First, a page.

ALMOST 800 pigeons roosting on Southend Hospital were killed last year.
The hospital called in pest control to deal with the birds, which they said were a health risk. The dead birds were used as fodder for birds of prey.
Jan China, director of estates and facilities, at Southend Hospital said feral pigeons had caused a lot of problems on the site and were a potential health hazard, particularly in operating theatres.
She said: “Large numbers of pigeons present at Southend Hospital have historically created a lot of mess. They have been known to enter the premises via small gaps in windows which can affect the cleanliness of the patient care environment and plant/ventilation rooms which provides fresh air supply to the theatres.
“The trust invests in deterrents to keep feral pigeons away from trust premises as far as reasonably practicable. These installations include netting to deter feral pigeons from entering particular areas and spiking on window ledges to prevent roosting as well as the periodic use of a bird scarer. Any birds that become trapped in netting are released.”
The director said pest control companies broke the pigeon’s necks and the bodies were then frozen and given to wildlife centres.
She added: “All work in relation to control of feral pigeons is undertaken in accordance with the Wildlife and Countryside Act 1981 and Animal Welfare Act 2006. Where these methods cause additional problems or become ineffective, the trust employs a licensed pest control company to humanely remove the pigeons in accordance with the Act. 790 pigeons were removed by the contracted pest control company during 2014, and they dealt with the removal and disposal of the birds.”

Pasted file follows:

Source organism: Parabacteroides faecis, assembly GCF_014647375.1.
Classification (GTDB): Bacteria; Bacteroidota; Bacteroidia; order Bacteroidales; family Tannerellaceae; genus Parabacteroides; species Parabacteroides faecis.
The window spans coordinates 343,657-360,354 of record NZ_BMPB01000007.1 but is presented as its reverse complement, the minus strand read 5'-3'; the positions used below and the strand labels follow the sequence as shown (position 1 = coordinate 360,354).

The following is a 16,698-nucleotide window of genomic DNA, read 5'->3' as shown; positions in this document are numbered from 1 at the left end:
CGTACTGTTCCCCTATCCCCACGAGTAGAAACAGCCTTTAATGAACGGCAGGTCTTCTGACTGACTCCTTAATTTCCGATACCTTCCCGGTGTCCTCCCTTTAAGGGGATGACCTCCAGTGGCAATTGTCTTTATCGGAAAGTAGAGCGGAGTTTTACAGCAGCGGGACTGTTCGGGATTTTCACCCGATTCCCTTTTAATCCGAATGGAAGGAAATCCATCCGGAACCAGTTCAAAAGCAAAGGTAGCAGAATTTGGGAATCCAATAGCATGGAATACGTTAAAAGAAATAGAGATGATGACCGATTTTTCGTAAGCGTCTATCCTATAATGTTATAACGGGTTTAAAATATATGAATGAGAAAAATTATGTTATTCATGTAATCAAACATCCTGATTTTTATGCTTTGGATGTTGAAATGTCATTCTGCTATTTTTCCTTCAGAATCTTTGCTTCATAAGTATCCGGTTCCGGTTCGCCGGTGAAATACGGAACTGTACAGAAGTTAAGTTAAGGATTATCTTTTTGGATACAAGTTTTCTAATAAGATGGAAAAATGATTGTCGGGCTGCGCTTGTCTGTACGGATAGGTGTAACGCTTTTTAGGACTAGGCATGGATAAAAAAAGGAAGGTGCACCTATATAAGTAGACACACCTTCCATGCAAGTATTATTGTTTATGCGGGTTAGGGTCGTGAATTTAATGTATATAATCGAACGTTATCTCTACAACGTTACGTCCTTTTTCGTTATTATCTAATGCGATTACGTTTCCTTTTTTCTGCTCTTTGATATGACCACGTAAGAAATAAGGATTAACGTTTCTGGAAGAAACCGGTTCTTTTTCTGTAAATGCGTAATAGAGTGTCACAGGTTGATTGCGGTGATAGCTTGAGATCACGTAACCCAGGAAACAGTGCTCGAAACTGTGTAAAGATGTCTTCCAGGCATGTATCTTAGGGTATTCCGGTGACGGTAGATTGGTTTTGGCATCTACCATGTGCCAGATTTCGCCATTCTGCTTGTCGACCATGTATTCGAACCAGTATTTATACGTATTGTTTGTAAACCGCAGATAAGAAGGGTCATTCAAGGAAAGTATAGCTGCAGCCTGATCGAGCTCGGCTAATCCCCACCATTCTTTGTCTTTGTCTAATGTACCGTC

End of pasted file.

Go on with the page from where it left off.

Lauren Hollas from Southend Animal Aid criticised the action. She said: “I’m quite appalled and shocked to hear this. There must be a more humane alternative to killing so many pigeons. There are ways of deterring them. It’s brutal.
“Even netting can cause issues. They can get stuck.
“The hospitals needs to find ways of stopping them getting in the building or roosting on the building. This is a quick fix, but it must be costing the hospital a lot of money.
“Pigeons are very succesful at breeding, but people need to give them some credit rather than dismiss them as vermin.
They are wildlife just trying to survive and they were a lot of help to us during the war.”
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